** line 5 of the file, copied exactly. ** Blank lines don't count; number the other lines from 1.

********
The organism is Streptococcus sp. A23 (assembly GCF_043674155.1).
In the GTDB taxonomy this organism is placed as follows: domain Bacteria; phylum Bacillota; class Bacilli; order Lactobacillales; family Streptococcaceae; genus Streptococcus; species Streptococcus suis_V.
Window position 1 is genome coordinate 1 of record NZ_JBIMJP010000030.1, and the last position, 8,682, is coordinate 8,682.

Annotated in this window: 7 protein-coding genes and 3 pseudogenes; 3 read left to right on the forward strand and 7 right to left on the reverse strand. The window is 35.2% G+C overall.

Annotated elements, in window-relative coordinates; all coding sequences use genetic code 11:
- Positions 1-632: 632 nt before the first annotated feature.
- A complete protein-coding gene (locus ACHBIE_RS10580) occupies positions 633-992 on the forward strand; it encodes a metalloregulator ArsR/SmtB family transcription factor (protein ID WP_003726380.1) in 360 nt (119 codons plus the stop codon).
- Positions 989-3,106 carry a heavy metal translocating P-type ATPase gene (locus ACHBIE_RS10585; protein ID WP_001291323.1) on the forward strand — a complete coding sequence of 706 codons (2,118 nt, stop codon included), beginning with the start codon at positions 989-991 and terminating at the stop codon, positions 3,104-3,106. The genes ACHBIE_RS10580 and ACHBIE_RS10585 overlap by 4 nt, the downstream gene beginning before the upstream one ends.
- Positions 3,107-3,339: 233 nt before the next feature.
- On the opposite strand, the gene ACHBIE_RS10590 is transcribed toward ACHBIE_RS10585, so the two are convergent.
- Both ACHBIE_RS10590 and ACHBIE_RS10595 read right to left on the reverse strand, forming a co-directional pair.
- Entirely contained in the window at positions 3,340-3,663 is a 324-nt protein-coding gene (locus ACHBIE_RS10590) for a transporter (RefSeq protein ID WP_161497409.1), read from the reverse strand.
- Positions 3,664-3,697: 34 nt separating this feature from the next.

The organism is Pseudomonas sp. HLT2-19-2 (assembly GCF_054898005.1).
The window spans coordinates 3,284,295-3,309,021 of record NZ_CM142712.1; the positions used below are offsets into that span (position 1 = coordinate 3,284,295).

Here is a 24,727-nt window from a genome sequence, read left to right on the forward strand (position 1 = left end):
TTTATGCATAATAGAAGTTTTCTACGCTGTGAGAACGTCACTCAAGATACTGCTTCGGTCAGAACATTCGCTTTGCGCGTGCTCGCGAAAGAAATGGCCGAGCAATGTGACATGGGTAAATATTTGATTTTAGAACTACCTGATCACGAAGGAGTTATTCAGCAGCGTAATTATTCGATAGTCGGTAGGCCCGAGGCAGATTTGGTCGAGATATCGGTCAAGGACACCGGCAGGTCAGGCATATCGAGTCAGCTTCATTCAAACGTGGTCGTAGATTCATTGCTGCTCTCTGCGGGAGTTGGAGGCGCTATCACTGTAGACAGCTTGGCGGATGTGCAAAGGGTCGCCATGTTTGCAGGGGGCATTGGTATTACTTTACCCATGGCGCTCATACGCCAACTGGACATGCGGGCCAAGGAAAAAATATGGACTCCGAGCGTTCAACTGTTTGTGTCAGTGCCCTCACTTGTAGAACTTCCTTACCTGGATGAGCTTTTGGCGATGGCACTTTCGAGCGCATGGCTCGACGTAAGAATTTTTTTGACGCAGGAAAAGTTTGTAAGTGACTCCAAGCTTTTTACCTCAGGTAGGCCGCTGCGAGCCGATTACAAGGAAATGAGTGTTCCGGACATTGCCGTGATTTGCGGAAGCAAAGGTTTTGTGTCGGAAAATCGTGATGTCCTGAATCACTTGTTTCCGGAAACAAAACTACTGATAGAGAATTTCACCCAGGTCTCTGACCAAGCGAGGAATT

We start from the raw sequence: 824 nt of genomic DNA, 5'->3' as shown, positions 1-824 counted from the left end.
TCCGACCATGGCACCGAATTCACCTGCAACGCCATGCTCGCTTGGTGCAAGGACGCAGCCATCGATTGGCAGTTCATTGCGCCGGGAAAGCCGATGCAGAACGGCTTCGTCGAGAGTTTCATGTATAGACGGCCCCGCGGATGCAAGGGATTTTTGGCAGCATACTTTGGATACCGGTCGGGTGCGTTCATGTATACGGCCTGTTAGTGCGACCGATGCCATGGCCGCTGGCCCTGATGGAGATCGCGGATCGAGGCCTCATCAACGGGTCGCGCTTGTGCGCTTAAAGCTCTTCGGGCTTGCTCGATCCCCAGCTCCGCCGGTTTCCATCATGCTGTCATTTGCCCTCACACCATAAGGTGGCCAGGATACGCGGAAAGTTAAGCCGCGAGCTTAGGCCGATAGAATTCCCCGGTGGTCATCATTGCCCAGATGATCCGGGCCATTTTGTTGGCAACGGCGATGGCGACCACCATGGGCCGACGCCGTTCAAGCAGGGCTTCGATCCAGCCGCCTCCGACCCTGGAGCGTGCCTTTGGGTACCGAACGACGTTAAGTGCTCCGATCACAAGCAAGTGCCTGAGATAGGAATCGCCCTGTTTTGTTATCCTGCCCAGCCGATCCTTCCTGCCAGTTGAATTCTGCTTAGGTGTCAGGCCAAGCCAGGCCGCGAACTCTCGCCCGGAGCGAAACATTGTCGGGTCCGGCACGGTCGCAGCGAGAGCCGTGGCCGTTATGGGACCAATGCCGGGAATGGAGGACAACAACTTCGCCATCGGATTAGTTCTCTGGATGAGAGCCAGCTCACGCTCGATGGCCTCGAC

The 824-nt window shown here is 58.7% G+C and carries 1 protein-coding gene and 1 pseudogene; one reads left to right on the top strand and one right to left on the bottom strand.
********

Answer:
Annotated elements, in window-relative coordinates; all coding sequences use genetic code 11: